"Because that the Pastelers of the City of ondon have heretofore baked in pasties rabbits, geese, and garbage, (fn. 36) not befitting, and sometimes stinking, in deceit of the people; and also, have baked beef in pasties, and sold the same for venison, in deceit of the people; therefore, by assent of the four Master Pastelers, and at their prayer, it is ordered and assented to.—

"In the first place,—that no one of the said trade shall bake rabbits in pasties for sale, on pain of paying, the first time, if found guilty thereof, 6s.8d., to the use of the Chamber, and of going bodily to prison, at the will of the Mayor; the second time, 13s. 4d. to the use of the Chamber, and of going etc.; and the third time, 20s. to the use of the Chamber, and of going etc.

"Also,—that no one of the said trade shall buy of any cook of Bredestret, or, at the hostels of the great lords, of the cooks of such lords, any garbage from capons, hens, or geese, to bake in a pasty, and sell, under the same penalty.

"Also,—that no one shall bake beef in a pasty for sale, and sell it as venison, under the same penalty.

"Also,—that no one of the said trade shall bake either whole geese in a pasty, halves of geese, or quarters of geese, for sale, on the pain aforesaid."


  • 1. Jointly with John Botkysham, he was Keeper of Newgate 10 Richard II., and afterwards became Coroner of the City.
  • 2. Or "Huntsman," of the Commonalty.
  • 3. A kind of head-piece. See page 444 post, Note 1.
  • 4. The badge, or cognizance, of Richard II., supposed to have been previously borne by his mother, Johanna Plantagenet, the Fair Maid of Kent.
  • 5. Bowls; with handles, in this instance.
  • 6. William de Wykeham and Thomas Brentingham.
  • 7. A peculiar kind of coffer; the shape of which is probably still preserved in the ridged and studded coffins used for burial in Belgium.
  • 8. John Harewell.
  • 9. Coffre trussable. see page 418 ante, Note 3.
  • 10. Isabel, eldest daughter of Edward III. See page 275 ante, Note 2.
  • 11. Margaret Plantagenet, daughter of Thomas de Brotherton, and cousin of Edward III., grandfather of the present King.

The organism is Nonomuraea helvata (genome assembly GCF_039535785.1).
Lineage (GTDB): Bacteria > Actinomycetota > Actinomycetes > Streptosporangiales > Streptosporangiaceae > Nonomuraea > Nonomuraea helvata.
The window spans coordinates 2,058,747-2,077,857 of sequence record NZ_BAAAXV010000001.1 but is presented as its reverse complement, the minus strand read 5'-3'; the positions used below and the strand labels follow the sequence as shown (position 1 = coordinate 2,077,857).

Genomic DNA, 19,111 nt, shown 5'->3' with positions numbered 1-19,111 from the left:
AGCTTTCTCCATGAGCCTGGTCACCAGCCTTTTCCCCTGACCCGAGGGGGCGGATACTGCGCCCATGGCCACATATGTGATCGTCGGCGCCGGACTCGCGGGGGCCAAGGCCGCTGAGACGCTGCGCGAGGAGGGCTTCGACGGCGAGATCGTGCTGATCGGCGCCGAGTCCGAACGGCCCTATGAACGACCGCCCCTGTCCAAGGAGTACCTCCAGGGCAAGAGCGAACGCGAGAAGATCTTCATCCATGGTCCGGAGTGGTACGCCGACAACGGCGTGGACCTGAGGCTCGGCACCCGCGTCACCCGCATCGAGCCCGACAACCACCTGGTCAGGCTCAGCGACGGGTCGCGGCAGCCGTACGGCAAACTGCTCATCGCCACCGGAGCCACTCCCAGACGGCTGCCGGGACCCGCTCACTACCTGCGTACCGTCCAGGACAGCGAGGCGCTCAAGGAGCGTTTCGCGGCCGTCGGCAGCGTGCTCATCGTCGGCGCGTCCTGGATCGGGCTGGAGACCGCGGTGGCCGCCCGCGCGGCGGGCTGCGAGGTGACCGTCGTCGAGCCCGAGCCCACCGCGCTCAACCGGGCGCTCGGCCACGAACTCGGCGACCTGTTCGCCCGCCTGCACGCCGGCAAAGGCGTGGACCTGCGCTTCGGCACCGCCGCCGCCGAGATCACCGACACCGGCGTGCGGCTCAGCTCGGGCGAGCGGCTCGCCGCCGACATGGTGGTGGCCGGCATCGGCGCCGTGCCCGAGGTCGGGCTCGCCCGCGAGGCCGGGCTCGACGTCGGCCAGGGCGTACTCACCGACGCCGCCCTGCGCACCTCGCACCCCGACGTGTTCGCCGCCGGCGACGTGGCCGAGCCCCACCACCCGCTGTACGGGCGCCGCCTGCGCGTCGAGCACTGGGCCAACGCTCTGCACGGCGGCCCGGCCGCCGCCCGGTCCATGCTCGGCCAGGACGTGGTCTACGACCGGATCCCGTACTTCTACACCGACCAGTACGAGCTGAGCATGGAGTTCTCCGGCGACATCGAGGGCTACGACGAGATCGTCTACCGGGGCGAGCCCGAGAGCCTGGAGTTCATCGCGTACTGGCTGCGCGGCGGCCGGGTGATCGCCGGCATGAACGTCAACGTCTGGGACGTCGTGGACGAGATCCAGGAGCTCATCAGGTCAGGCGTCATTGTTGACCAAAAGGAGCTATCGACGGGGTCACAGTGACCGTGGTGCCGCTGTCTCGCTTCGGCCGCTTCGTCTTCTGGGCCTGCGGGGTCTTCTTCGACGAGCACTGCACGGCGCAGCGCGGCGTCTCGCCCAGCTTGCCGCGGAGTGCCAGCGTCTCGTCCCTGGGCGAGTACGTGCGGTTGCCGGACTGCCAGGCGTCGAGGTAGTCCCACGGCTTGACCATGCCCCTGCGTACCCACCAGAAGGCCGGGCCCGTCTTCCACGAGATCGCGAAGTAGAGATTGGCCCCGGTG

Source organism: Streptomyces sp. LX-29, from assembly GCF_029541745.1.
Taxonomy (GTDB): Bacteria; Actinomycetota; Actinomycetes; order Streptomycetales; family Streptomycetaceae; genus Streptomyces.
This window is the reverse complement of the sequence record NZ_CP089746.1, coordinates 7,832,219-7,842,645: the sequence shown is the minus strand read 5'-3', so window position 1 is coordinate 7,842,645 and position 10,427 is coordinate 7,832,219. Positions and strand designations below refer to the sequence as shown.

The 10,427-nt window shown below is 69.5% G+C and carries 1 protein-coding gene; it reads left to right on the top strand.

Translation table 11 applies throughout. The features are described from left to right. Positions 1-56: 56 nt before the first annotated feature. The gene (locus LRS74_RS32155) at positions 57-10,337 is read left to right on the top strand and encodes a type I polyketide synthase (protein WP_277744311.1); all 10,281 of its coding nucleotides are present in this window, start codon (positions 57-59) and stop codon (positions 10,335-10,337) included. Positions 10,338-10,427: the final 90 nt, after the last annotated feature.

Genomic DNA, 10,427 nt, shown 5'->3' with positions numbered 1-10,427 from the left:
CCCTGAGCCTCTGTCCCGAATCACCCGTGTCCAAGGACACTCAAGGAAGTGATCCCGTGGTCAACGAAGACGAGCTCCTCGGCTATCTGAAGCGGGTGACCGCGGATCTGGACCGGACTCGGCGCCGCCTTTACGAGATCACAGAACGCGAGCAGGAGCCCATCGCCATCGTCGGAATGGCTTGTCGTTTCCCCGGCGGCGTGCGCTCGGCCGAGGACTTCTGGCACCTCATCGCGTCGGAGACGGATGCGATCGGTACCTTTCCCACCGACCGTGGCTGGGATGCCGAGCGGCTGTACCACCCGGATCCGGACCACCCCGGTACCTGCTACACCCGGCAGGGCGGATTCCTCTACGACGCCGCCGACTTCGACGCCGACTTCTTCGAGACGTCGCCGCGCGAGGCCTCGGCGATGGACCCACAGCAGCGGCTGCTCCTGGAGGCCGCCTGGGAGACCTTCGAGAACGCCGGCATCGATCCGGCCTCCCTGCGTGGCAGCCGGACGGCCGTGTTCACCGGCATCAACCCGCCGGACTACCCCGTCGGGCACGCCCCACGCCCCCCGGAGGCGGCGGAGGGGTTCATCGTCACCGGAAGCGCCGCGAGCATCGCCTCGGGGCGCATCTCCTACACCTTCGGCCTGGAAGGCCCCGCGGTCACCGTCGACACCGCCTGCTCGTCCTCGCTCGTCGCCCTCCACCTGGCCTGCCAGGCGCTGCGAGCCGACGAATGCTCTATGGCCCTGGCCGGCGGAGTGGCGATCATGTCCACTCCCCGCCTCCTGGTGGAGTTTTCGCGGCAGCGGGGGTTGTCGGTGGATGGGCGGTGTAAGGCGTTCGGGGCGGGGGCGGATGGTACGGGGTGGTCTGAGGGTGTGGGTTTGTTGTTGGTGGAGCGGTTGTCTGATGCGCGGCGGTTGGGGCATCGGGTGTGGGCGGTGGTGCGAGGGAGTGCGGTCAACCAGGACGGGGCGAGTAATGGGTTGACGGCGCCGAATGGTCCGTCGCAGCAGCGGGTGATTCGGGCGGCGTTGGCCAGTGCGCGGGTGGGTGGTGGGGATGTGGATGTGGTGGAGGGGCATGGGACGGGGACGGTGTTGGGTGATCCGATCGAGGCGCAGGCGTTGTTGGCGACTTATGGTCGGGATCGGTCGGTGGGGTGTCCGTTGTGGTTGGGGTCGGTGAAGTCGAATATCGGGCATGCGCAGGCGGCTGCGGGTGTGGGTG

• 12. Leeds Castle, near Maidstone, in Kent.
  • 13. In Latin.
  • 14. In French.
  • 15. A deep plate, or porringer. See page 241 ante, Note 1.
  • 16. Butter appears in those days to have been sold in at least a half liquid state. In Suffolk it is still sold by the pint.
  • 17. gantz de plate.
  • 18. The night of the Eve of St. John (or Midsummer Day) is evidently meant; though, according to Stow (Survey), the watch extended to the night of the FeastDay as well. For a full account of "Setting the Watch" on Midsummer Eve, see Brand's Popular Antiquities and Stow's Survey. See also page 420 ante.
  • 19. paelles.
  • 20. Assessment to a subsidy to the King is meant.
  • 21. estat.
  • 22. mentitrices.
  • 23. Examined by the "triors," as to the possibility of their being prejudiced for or against either party.
  • 24. The terms are added, on which, in lengthy legal parlance, the said Alice was put upon her good behaviour.
  • 25. Or stands, for stalls.
  • 26. Also called, "The Standard in Chepe."
  • 27. The Broken Cross, or the "Cross at the North Door" of St. Paul's, mentioned in page 397 ante. It was erected by the Earl of Gloucester, temp. Henry III., and on its removal, in 1390, these Stationers, who dealt in various small wares, probably retired into Paternoster Row, and were the predecessors of the present Stationers there.
  • 28. At this period, the Common Council was chosen from the Trades, and not by the Wards: see Liber Albus (printed ed.) p. 41.
  • 29. Loam.
  • 30. By retail.
  • 31. Long Lane.
  • 32. Duke Street is probably meant.
  • 33. William Courteney.
  • 34. It was dedicated to the Blessed Virgin Mary, to St. Mary Magdalen, and All Saints.
  • 35. Billet, for fire-wood.
  • 36. Giblets are probably included under this uninviting term.